Solo shows of works by Kara Walker, Tobi Kahn, and Peter Schreyer feature prints, painting, photography, and sculpture on view beginning January 17, 2015.
Kara Walker, Exodus of Confederates from Atlanta, from Harper’s Pictorial History of the Civil War (Annotated), 2005, Offset lithography and silkscreen, The Alfond Collection of Contemporary Art at Rollins College, Gift of Barbara ’68 and Theodore’68 Alfond, Cornell Fine Arts Museum © 2005 Kara Walker
The Cornell Fine Arts Museum (CFAM) at Rollins College is pleased to announce its winter 2015 exhibition line-up of three compelling solo shows. On view from January 17 to April 5, 2015, Kara Walker: Harper’s Pictorial History of the Civil War (Annotated), Tobi Kahn: Reverie, and Peter Schreyer: Returning Home are three distinct single-artist exhibitions featuring prints, paintings, photography, and sculpture. These exhibitions demonstrate the breadth and depth of the Cornell’s programming, with a focus on fostering social and cultural dialogue.
“These three exhibitions embody the diverse spectrum of artwork displayed at the Cornell,” says Bruce A. Beal Director Ena Heller. “We are pleased to showcase the work of an internationally renowned artist like Kara Walker, whose provocative explorations of race, gender, sexuality, and historical archetypes are so important to consider, especially on a college campus. Tobi Kahn’s recent works, which offer 21st-century interpretations of age-old traditions, invite visitors to slow down, look carefully, and think. Winter Park’s own Peter Schreyer contributes to the conversation we aim to generate about identity, place, and cultural exchange.”
Kara Walker: Harper’s Pictorial History of the Civil War (Annotated)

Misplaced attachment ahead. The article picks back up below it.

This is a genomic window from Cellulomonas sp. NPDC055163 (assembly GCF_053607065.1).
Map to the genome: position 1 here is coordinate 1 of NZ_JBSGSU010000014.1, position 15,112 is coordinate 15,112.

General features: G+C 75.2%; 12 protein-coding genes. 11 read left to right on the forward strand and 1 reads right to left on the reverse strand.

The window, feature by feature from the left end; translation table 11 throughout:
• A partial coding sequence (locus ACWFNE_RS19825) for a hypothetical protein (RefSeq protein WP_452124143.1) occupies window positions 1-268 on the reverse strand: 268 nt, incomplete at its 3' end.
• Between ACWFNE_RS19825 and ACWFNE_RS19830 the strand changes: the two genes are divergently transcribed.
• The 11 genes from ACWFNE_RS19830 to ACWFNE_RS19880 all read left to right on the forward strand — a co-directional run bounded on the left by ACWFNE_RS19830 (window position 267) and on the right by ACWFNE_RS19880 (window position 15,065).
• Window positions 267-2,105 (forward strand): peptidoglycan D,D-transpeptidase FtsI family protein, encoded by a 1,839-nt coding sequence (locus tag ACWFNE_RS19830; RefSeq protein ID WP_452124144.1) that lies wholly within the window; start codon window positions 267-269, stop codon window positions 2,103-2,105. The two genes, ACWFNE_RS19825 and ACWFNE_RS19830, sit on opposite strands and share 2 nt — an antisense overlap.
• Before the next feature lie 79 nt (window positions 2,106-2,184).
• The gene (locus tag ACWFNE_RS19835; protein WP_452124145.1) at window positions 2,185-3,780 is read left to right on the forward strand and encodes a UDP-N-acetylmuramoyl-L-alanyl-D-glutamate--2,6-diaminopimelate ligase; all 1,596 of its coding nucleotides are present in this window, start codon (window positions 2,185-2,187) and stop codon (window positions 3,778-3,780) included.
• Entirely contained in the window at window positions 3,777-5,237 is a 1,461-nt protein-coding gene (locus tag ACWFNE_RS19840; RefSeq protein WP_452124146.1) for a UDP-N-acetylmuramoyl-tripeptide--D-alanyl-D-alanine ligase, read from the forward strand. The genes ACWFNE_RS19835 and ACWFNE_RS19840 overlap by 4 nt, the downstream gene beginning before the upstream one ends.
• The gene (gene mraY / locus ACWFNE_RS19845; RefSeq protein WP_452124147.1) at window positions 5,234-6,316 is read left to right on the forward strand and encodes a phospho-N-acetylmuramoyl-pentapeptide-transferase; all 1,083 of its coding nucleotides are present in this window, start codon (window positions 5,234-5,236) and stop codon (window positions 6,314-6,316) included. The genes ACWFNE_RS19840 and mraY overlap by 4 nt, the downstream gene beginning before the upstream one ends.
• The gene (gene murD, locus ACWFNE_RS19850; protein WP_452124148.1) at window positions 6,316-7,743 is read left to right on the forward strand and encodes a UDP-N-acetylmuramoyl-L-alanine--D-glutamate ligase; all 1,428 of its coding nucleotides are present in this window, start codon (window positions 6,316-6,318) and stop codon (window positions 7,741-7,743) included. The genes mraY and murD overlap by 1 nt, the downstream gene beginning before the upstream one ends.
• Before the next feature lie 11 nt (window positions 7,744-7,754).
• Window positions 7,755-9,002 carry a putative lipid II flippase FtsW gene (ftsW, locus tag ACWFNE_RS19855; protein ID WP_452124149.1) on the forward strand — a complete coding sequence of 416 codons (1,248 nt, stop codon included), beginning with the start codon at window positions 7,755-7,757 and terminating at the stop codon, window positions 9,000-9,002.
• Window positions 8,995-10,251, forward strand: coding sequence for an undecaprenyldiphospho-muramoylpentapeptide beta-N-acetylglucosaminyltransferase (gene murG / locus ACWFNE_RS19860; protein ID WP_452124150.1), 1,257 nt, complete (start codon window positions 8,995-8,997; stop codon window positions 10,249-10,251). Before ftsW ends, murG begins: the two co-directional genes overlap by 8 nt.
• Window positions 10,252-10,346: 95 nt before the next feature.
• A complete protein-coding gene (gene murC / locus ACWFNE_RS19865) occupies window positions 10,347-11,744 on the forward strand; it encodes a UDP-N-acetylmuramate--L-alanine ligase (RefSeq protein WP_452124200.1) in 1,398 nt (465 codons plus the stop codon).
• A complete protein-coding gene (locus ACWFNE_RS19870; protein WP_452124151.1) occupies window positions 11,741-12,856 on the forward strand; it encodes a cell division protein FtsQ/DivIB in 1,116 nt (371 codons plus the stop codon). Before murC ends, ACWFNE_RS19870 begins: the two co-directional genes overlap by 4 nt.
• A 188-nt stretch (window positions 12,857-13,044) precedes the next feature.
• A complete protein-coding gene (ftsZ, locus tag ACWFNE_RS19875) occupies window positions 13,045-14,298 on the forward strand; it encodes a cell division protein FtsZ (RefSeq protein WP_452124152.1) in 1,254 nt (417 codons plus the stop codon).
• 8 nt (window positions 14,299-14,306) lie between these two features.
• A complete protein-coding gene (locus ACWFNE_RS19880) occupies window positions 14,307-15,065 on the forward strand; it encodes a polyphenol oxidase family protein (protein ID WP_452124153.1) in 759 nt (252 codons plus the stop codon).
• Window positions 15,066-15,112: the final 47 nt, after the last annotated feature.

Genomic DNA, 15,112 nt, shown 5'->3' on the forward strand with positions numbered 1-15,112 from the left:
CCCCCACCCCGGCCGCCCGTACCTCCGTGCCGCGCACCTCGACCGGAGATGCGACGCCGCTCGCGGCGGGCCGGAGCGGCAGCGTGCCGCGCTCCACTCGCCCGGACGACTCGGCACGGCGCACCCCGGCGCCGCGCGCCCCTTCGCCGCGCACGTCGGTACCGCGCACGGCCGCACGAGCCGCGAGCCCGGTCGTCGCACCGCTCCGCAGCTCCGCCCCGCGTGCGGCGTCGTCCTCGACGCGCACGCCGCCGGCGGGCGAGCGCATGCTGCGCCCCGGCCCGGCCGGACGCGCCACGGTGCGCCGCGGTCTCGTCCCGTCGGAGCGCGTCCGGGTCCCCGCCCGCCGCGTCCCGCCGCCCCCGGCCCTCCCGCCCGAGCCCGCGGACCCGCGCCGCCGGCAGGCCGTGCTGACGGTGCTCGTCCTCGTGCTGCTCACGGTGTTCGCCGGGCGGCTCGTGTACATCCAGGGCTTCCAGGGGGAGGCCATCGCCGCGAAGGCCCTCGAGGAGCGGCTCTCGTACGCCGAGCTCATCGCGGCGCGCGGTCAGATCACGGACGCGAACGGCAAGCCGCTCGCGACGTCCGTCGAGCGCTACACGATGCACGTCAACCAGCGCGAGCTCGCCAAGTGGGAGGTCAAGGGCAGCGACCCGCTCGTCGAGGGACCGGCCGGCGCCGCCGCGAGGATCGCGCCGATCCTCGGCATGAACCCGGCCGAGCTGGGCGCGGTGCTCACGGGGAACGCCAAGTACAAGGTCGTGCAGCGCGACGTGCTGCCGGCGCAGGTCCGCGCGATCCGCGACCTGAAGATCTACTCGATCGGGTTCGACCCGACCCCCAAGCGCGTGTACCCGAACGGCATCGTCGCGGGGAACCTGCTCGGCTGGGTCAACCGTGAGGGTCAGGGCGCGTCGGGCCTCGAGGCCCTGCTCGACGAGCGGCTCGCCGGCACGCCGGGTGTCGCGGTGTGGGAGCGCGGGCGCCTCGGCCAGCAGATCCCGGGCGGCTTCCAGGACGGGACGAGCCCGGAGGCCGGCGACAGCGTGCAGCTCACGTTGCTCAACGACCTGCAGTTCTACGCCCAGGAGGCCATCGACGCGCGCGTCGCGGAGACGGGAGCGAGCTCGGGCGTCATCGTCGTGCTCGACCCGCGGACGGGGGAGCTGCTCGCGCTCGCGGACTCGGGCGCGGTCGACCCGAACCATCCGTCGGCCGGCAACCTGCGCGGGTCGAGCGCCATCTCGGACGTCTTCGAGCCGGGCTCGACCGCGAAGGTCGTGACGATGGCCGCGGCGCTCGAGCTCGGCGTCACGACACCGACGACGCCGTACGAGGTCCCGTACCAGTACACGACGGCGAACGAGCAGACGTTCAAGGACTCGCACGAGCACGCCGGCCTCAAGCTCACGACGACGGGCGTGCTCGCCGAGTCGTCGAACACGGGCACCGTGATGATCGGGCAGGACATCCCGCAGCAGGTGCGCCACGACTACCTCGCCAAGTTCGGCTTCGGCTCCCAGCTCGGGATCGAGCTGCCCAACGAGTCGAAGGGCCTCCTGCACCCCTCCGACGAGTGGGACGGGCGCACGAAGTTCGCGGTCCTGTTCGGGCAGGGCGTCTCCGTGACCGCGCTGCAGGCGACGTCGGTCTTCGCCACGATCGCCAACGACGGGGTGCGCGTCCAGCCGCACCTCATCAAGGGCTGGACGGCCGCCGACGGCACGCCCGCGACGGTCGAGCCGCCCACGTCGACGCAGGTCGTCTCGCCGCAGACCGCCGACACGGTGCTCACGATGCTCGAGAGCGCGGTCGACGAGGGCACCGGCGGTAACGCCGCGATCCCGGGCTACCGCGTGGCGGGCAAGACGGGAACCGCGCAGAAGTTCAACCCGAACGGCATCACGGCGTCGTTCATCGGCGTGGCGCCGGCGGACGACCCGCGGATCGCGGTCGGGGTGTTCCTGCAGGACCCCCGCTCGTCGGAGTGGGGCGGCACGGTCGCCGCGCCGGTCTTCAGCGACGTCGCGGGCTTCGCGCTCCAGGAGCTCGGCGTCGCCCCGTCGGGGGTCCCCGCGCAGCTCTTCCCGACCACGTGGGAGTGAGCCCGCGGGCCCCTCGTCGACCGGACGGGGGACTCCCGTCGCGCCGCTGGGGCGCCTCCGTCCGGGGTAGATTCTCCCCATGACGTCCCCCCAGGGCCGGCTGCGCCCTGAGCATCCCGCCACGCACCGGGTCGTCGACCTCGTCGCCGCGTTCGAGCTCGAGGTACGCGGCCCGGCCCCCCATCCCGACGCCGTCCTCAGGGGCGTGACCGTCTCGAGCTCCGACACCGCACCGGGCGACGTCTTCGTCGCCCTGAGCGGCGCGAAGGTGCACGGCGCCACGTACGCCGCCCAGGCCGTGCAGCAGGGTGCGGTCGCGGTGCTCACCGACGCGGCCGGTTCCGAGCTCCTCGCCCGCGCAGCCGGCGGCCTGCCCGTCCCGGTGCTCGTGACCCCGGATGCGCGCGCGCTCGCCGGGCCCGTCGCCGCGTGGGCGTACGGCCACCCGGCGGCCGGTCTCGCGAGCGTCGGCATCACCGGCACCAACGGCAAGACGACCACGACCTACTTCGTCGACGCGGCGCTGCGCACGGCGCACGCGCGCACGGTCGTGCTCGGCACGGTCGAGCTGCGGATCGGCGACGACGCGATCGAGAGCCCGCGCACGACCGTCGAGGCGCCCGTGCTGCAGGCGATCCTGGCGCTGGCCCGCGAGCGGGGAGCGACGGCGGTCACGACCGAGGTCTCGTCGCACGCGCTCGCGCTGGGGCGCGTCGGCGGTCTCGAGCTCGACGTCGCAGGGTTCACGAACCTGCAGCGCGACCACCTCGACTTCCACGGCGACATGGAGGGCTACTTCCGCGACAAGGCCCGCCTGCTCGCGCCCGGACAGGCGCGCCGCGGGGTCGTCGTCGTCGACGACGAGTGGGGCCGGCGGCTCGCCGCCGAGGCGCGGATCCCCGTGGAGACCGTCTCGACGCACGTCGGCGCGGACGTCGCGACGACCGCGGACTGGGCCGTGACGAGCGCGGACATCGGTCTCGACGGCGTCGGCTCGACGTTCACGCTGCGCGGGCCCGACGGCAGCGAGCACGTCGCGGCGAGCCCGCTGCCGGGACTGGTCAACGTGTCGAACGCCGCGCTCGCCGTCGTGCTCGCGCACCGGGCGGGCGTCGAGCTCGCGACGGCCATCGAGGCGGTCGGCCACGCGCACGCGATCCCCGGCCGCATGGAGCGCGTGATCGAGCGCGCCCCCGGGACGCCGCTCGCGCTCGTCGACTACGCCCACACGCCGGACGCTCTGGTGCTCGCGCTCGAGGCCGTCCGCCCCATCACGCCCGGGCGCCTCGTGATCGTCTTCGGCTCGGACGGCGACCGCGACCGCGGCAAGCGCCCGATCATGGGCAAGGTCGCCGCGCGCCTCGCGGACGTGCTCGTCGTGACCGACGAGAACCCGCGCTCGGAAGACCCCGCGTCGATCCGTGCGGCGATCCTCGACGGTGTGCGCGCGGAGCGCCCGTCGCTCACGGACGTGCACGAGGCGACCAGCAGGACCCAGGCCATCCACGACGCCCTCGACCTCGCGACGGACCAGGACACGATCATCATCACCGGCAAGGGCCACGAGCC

This exhibition presents Kara Walker’s 2005 print portfolio Harper’s Pictorial History of the Civil War (Annotated). The series features 15 large-scale prints of enlarged illustrations from Harper’s Pictorial History of the Civil War, a compilation of news reports about the war first published in 1866, over which Walker superimposes her now iconic black silhouette figures of stereotypical and hyperbolized African Americans. This print portfolio marks the first time that Walker placed her silhouetted forms in direct dialogue with historic imagery, ultimately challenging the racial history and historiography of the United States.
Kara Walker, Alabama Loyalists Greeting the Federal Gun-Boats, from Harper’s Pictorial History of the Civil War (Annotated), 2005, Offset lithography and silkscreen, The Alfond Collection of Contemporary Art at Rollins College, Gift of Barbara ’68 and Theodore’68 Alfond, Cornell Fine Arts Museum © 2005 Kara Walker
This powerful series includes the work Alabama Loyalists Greeting the Federal Gun-Boats, depicting a historical scene from Harper’s of a large and exuberant crowd racing to a riverfront to welcome the arrival of Federal gun-boats. The scene is interrupted by a silk-screened silhouette of an African American woman hovering above the picture plane as a shadow-like specter, almost entirely concealing the arriving ships and appearing to run in the opposite direction.